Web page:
NNSA enters cooperative agreement with NorthStar for Mo-99 production
The U.S. relies heavily on sensitive highly enriched uranium; a dependence which the DOE wishes to halt. Mo-99 is an alternative source for medical isotope production that does not utilize HEU. The new agreement will help decrease the U.S.'s dependence on HEU while also supporting the development of the first domestic supply of Mo-99 in the nation.
"This cooperative agreement demonstrates that the government and commercial industry can work together to reduce the risk of nuclear proliferation while providing stability to an important part of the medical radioisotope market," NNSA Deputy Administrator for Defense Nuclear Nonproliferation Anne Harrington said. "The development of commercial technologies to produce Mo-99 without the use of HEU will ensure that patients have access to the care they need while supporting global nuclear nonproliferation objectives."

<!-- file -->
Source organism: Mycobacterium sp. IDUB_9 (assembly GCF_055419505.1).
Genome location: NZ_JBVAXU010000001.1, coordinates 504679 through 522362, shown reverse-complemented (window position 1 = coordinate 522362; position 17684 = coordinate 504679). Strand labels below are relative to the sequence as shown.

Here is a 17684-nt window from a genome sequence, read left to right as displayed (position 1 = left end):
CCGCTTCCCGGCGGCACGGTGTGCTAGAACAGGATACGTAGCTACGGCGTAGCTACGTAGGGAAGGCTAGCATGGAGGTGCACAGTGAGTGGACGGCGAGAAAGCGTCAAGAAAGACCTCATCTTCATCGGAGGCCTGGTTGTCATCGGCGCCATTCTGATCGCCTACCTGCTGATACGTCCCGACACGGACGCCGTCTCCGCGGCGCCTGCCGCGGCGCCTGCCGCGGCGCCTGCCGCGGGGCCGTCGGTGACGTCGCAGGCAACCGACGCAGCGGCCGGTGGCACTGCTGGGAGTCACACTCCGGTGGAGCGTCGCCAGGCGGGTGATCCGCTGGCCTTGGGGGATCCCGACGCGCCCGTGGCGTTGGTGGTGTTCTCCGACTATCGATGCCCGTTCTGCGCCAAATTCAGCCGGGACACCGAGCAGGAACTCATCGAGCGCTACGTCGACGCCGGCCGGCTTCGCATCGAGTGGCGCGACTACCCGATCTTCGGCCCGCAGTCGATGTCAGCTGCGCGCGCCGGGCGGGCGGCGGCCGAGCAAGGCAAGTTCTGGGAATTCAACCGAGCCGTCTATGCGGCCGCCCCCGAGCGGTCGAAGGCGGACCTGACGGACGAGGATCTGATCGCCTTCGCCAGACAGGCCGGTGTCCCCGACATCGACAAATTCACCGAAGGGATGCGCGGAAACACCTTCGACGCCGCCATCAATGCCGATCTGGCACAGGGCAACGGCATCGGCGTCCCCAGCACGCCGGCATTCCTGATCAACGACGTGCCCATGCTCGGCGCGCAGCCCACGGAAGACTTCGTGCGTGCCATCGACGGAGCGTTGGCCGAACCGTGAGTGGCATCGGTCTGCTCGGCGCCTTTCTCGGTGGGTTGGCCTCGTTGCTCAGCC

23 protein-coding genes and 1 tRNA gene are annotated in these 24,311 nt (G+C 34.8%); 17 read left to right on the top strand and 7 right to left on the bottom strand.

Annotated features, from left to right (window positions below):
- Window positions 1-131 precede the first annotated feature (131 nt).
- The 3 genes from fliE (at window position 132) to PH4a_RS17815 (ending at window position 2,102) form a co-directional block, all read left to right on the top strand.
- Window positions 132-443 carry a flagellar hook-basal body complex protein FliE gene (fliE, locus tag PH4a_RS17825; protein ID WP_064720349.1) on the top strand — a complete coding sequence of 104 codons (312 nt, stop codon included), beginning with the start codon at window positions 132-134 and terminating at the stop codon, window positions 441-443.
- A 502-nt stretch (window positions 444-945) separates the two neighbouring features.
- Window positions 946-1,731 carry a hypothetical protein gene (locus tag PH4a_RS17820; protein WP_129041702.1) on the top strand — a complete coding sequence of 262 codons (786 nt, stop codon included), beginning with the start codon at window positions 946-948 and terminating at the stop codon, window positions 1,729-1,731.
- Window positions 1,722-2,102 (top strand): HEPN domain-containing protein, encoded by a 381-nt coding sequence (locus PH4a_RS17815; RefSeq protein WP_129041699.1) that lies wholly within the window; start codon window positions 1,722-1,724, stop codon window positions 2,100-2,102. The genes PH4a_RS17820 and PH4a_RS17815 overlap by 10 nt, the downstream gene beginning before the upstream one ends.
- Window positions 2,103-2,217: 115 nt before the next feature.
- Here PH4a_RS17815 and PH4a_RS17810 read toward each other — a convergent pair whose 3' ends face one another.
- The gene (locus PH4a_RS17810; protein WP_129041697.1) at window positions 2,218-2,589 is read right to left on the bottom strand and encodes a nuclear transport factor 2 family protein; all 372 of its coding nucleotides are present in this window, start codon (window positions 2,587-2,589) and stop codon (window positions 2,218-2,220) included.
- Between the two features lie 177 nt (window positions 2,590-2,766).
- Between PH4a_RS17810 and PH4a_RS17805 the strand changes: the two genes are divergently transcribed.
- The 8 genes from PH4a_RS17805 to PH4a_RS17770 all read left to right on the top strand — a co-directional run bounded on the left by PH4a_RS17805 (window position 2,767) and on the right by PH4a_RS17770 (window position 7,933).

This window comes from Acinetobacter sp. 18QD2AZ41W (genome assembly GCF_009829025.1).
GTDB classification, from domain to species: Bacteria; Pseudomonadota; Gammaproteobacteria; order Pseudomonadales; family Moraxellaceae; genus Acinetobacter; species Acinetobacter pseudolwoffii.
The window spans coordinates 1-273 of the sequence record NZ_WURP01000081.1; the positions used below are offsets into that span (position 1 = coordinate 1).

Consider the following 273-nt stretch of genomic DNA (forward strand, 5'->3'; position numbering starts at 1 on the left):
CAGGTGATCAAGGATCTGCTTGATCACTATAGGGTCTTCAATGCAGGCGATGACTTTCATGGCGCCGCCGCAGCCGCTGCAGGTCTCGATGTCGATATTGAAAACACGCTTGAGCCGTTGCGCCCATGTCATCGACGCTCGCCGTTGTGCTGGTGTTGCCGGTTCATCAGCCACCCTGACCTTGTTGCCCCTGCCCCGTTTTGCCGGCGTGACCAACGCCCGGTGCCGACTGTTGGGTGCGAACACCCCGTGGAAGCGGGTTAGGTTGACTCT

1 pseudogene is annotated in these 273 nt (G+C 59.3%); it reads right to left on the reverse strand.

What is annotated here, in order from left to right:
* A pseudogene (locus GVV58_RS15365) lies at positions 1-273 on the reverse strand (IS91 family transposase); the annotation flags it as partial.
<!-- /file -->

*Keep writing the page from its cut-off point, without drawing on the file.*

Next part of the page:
The agreement is cooperative. The NNSA and NorthStar will contribute $10.9 million each to share the cost of production. To date, the NNSA has contributed $4 million to the development of NorthStar's Mo-99 production capabilities.
The agreement supports both short and long-term solutions for Mo-99 production. It also supports the DOE's Global Threat Reduction Initiative, which is part of its nuclear nonproliferation mission to eliminate the use of HEU for civilian purposes globally.